Green spouts on drought
Aug 8, 2011
Bishop Hill in Climate: WG2

Duncan Green is head of research at Oxfam GB and has written an article exploring the question of whether the drought in the Horn of Africa is caused by climate change. The article is here and an edited version appears at the Guardian. I'm sure that comment will be freer at Mr Green's place.

Green presents evidence to support the idea that the drought in the Horn of Africa is global warming in action: anecdotal evidence from the locals and increases in surface temperatures. He also notes rather more importantly that the rainfall records are ambiguous.

He then goes on to look at the models:

Globally, climate change modelling projects an increase in the frequency and severity of extreme weather events like droughts and floods. In the absence of urgent action to slash global greenhouse gas emissions, temperatures in the region will probably increase by 3°C-4°C by 2080-2099 relative to 1980-1999.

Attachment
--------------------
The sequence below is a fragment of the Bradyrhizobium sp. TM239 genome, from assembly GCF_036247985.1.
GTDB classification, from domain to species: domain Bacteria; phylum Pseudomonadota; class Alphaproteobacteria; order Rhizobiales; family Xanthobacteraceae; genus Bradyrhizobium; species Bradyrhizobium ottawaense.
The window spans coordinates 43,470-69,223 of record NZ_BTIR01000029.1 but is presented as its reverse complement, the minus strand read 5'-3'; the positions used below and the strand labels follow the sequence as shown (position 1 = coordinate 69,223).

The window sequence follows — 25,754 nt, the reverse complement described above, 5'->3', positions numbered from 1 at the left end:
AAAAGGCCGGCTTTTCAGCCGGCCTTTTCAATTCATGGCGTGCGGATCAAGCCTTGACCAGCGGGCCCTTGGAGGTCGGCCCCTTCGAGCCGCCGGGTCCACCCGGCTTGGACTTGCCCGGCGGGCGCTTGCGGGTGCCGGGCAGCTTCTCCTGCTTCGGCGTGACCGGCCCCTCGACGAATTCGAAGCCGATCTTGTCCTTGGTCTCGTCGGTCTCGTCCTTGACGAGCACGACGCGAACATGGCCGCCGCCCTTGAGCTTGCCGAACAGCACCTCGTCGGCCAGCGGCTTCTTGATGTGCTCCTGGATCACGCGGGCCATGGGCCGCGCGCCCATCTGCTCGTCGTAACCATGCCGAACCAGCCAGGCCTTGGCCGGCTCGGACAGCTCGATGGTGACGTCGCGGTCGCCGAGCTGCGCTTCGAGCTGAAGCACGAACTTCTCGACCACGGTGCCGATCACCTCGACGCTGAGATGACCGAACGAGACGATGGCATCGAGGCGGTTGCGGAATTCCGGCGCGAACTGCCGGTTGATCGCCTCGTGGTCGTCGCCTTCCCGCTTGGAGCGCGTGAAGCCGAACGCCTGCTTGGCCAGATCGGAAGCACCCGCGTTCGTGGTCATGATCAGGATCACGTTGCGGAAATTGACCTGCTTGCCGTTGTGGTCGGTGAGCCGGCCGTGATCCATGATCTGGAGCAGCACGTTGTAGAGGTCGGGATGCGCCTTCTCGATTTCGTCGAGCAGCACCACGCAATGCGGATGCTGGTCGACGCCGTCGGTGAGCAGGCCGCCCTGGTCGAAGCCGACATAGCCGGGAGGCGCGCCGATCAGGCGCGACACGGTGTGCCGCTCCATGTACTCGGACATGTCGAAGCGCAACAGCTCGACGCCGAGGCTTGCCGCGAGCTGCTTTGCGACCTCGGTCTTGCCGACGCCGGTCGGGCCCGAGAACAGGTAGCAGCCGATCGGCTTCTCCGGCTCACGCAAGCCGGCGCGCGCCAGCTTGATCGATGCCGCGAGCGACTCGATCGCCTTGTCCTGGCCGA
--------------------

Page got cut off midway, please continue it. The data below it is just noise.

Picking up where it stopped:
As we can see, Mr Green skirts over all the uncertainties in the IPCC storylines and portrays no sense of just how tentative the conclusions about extreme weather events are. This is par for the course for political campaigners, I suppose.

The models also suggest that rainfall will increase in a warming world. This being the case, one should presumably conclude that drought is not an issue we should worry about. This is, however, another issue that Mr Green chooses not to discuss.

Article originally appeared on (
See website for complete article licensing information.